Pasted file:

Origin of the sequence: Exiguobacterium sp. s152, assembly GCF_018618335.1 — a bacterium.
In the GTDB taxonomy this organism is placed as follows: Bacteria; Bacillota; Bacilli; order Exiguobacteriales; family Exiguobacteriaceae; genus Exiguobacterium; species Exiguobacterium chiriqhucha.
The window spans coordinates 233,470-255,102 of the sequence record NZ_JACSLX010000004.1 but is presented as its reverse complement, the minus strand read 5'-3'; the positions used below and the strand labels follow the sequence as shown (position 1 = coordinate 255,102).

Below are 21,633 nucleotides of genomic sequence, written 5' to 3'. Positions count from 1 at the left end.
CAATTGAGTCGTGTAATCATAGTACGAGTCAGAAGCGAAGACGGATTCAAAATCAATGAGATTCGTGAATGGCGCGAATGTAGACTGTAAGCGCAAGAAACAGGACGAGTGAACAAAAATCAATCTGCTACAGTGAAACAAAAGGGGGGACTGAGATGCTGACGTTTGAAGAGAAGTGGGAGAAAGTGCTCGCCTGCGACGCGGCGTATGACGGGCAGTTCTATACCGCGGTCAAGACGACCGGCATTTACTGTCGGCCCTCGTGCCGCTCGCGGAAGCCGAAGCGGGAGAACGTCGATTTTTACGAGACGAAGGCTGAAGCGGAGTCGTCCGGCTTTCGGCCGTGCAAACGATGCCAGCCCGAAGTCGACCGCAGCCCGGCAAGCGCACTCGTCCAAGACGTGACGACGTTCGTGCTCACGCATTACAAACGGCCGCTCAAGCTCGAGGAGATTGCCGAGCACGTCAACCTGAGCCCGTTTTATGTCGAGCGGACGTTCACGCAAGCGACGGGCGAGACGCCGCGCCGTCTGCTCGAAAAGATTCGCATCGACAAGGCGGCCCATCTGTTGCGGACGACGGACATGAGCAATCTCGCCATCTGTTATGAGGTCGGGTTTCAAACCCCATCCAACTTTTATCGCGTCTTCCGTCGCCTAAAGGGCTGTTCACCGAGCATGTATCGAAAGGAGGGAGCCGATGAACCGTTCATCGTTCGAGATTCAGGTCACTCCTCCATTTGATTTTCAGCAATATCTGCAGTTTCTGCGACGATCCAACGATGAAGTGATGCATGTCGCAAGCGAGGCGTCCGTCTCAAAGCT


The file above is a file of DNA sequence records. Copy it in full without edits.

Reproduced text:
Origin of the sequence: Exiguobacterium sp. s152, assembly GCF_018618335.1 — a bacterium.
In the GTDB taxonomy this organism is placed as follows: Bacteria; Bacillota; Bacilli; order Exiguobacteriales; family Exiguobacteriaceae; genus Exiguobacterium; species Exiguobacterium chiriqhucha.
The window spans coordinates 233,470-255,102 of the sequence record NZ_JACSLX010000004.1 but is presented as its reverse complement, the minus strand read 5'-3'; the positions used below and the strand labels follow the sequence as shown (position 1 = coordinate 255,102).

Below are 21,633 nucleotides of genomic sequence, written 5' to 3'. Positions count from 1 at the left end.
CAATTGAGTCGTGTAATCATAGTACGAGTCAGAAGCGAAGACGGATTCAAAATCAATGAGATTCGTGAATGGCGCGAATGTAGACTGTAAGCGCAAGAAACAGGACGAGTGAACAAAAATCAATCTGCTACAGTGAAACAAAAGGGGGGACTGAGATGCTGACGTTTGAAGAGAAGTGGGAGAAAGTGCTCGCCTGCGACGCGGCGTATGACGGGCAGTTCTATACCGCGGTCAAGACGACCGGCATTTACTGTCGGCCCTCGTGCCGCTCGCGGAAGCCGAAGCGGGAGAACGTCGATTTTTACGAGACGAAGGCTGAAGCGGAGTCGTCCGGCTTTCGGCCGTGCAAACGATGCCAGCCCGAAGTCGACCGCAGCCCGGCAAGCGCACTCGTCCAAGACGTGACGACGTTCGTGCTCACGCATTACAAACGGCCGCTCAAGCTCGAGGAGATTGCCGAGCACGTCAACCTGAGCCCGTTTTATGTCGAGCGGACGTTCACGCAAGCGACGGGCGAGACGCCGCGCCGTCTGCTCGAAAAGATTCGCATCGACAAGGCGGCCCATCTGTTGCGGACGACGGACATGAGCAATCTCGCCATCTGTTATGAGGTCGGGTTTCAAACCCCATCCAACTTTTATCGCGTCTTCCGTCGCCTAAAGGGCTGTTCACCGAGCATGTATCGAAAGGAGGGAGCCGATGAACCGTTCATCGTTCGAGATTCAGGTCACTCCTCCATTTGATTTTCAGCAATATCTGCAGTTTCTGCGACGATCCAACGATGAAGTGATGCATGTCGCAAGCGAGGCGTCCGTCTCAAAGCT